Content on this page requires a newer version of Adobe Flash Player.

Get Adobe Flash player

ADHD   |   DEPRESSION  |   TRAUMATIC BRAIN INJURY   |   PROVIDERS   |   BECOME A PROVIDER Home   |   About Us  |   Contact Us   |   Provider Log-in

Defining Traumatic Brain Injury

According to the Brain Injury Association of America, a traumatic brain injury is defined as 'an insult to the brain, not of a degenerative or congenital nature but caused by an external physical force, that may produce a diminished or altered state of consciousness, which results in an impairment of cognitive abilities or physical functioning. It can also result in the disturbance of behavioral or emotional functioning. These impairments may be either temporary or permanent and cause partial or total functional disability or psychosocial maladjustment."

This definition refers to injuries generally caused by an accident or an act of violence resulting in either an open or closed head injury. An acquired brain injury ' that is, one caused by a change in the body on a cellular level from a tumor or stroke ' can be equally devastating. Infection, lack of oxygen, and a metabolic disorder from ingesting harmful chemicals or toxins, can also result in damage to brain tissue. But according to the online, the three causes that claim the greatest number of victims are:

Open Head Injury

This condition always involves penetration of the skull from a bullet, or an object that's sharp and/or heavy enough to open the bone housing the delicate tissue of the brain. While the damage in this type of trauma tends to be focused at the penetration site, an open head injury can still be as serious as that of a closed head injury.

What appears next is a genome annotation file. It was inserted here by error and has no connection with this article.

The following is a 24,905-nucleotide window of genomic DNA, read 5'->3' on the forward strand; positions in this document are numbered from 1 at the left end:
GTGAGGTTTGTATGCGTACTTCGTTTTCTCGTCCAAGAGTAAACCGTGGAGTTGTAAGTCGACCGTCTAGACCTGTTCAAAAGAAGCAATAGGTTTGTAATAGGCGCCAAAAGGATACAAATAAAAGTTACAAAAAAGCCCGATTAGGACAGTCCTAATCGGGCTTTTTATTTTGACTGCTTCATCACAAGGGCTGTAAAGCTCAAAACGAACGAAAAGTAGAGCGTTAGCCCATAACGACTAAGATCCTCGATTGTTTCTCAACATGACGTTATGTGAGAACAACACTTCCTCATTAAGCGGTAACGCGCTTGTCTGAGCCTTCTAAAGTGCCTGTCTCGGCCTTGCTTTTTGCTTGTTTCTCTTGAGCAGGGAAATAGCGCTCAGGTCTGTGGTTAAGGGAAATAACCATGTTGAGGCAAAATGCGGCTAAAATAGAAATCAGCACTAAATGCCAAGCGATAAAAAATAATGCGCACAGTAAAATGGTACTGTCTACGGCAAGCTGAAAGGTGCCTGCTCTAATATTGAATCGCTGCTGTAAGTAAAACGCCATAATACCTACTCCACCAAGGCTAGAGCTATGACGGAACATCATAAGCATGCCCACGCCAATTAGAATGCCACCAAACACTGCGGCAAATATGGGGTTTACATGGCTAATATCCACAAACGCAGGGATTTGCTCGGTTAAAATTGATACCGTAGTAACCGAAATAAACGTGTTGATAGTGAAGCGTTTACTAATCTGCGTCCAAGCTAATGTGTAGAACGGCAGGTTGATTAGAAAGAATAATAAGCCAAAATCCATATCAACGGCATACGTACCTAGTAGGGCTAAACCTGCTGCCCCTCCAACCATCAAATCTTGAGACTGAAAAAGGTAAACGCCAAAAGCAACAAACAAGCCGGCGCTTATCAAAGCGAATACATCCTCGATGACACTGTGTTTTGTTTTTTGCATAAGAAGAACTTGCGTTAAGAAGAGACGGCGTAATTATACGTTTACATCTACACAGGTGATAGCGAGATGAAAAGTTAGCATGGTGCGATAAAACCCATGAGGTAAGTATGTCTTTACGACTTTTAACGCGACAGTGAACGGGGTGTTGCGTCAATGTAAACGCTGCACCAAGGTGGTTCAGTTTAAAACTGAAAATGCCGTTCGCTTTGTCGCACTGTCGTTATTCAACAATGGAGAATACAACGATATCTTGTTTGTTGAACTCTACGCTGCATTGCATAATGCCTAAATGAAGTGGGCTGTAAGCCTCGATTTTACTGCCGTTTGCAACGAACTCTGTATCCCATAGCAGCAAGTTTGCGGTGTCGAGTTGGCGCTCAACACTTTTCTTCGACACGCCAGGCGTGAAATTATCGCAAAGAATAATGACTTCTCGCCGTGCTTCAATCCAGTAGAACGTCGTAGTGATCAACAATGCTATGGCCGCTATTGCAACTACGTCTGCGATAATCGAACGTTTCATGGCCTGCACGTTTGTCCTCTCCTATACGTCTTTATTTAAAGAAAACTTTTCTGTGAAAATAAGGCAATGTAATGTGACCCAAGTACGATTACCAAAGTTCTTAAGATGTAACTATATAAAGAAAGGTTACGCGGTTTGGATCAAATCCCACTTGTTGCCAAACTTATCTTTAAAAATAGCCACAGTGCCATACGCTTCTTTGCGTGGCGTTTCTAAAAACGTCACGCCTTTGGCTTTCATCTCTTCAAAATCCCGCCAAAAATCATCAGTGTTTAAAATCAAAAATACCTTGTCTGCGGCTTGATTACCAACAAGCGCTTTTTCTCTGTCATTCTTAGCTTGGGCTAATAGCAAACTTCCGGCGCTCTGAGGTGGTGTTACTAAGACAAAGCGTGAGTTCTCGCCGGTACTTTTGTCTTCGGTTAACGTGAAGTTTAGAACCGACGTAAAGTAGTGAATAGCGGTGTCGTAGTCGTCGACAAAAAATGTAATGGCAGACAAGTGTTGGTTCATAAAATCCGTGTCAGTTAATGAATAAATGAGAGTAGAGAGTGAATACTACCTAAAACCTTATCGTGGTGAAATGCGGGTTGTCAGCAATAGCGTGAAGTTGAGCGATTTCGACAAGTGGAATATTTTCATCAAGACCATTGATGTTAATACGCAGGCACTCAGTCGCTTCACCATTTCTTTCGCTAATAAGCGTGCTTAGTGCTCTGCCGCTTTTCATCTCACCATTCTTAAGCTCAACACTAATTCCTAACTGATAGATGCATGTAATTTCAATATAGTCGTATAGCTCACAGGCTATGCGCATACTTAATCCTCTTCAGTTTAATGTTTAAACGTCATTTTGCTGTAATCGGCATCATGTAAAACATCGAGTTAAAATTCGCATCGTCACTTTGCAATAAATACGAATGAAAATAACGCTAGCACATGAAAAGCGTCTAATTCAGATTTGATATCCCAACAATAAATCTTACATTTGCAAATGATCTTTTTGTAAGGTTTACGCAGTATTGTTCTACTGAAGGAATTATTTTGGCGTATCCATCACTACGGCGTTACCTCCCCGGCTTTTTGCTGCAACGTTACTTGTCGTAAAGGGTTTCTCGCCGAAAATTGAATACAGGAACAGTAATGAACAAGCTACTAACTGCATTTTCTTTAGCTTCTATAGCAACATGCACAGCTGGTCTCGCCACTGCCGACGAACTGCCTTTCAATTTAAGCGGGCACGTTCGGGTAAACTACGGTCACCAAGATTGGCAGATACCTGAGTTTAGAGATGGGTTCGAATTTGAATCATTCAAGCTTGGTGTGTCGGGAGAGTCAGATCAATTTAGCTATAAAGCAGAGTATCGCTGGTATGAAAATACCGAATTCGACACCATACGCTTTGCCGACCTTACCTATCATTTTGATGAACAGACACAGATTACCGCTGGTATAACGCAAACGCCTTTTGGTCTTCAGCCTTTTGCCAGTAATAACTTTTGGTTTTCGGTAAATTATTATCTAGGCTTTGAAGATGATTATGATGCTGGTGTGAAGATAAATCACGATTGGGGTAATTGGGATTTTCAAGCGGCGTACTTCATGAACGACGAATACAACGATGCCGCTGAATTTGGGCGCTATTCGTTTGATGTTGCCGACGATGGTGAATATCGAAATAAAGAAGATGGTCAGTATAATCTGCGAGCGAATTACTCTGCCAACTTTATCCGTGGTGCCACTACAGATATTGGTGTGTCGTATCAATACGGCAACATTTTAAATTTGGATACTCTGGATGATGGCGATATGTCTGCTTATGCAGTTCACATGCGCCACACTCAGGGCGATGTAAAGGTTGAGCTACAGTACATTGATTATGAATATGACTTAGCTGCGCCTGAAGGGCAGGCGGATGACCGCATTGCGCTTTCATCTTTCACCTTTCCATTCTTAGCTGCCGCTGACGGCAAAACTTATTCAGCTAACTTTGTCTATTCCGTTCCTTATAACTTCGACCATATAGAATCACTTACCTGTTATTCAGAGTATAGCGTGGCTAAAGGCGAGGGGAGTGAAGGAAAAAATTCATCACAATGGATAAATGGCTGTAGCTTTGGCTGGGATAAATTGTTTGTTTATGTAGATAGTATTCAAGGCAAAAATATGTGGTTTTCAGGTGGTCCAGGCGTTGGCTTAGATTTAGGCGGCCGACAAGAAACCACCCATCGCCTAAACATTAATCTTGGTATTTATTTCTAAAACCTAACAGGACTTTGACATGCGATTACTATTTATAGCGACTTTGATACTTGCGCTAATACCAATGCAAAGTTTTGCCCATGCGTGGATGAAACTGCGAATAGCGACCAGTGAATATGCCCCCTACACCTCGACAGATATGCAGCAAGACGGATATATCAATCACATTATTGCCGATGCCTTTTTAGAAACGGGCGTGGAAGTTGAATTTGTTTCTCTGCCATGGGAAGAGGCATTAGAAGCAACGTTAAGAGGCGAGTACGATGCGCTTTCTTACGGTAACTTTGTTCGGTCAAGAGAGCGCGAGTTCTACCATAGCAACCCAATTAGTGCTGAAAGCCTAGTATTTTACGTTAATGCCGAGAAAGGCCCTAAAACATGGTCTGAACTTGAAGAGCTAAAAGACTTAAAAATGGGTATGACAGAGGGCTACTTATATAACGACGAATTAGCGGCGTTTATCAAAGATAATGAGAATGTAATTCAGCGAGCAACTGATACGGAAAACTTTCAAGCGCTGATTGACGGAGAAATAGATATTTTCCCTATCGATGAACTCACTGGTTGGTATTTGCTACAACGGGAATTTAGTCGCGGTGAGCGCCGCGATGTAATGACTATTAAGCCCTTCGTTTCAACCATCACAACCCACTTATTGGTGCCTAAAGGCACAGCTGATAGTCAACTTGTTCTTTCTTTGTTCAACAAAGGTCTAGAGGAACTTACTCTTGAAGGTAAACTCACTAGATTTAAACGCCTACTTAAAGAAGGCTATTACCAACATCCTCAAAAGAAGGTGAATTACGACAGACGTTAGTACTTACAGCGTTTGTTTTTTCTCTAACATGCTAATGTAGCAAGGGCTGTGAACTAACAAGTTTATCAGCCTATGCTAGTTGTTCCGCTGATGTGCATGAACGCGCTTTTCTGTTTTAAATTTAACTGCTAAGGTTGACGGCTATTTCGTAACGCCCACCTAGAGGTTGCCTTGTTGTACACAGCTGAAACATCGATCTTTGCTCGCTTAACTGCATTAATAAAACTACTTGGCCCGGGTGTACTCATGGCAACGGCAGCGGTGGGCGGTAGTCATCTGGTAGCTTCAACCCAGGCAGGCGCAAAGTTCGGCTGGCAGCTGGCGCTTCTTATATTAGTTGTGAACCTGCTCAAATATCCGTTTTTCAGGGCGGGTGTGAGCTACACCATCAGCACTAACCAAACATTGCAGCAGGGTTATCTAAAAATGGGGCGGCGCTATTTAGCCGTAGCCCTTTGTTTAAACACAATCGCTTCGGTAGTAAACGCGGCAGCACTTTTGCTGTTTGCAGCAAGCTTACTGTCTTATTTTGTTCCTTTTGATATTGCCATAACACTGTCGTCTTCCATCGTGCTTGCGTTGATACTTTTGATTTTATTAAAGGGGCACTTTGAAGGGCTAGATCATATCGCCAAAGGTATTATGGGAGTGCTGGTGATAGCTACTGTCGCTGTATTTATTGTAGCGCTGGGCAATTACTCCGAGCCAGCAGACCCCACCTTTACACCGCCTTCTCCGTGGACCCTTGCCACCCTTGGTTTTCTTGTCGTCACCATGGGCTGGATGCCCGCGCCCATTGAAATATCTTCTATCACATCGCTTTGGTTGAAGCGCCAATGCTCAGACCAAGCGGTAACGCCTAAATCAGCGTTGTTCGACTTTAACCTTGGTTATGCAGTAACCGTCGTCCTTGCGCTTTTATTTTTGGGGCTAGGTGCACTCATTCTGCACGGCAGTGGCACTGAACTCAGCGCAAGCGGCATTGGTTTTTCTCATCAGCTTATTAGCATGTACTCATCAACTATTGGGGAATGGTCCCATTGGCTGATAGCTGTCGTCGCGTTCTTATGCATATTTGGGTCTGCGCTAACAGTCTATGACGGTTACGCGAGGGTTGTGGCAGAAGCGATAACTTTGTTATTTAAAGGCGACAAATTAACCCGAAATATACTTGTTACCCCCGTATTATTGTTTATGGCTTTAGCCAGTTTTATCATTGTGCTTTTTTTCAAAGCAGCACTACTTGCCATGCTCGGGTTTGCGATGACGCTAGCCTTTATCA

Closed Head Injury

Typically a closed head injury occurs when a person slips and falls, is in a vehicle that crashes, or is physically shaken. In such cases the skull may remain intact but the damage can be more diffuse than that experienced with an open head injury

Deceleration Injuries ' (Diffuse Axonal Injury)

If a person moves through space rapidly and then stops suddenly, the quick acceleration, followed by a rapid deceleration, may force the brain to bounce back and forth inside the skull. As a result of this movement nerve fibers within the brain can be pulled apart, shredded, and permanently destroyed. Such injuries can be the result of a car or motorcycle crash and are also seen in infants and small children who are the victims of Shaken Baby Syndrome. When the nerve fibers are shredded they may release certain chemicals that cause further injury to brain tissues.

Whatever the cause of TBI, it can result in various functional impairments depending on the areas of the brain that have been affected. If severe, these disturbances may ultimately result in permanent damage, coma, or death.

Merln Hurd PhD; BCN, QEEGT

86 University Place, 8th Floor
New York, NY 10003
» View profile...


328 Broadway
Cambridge, MA 02138
» View profile...

Center for Personal Growth

472 Kings Highway
Valley Cottage, NY 10989
» View profile...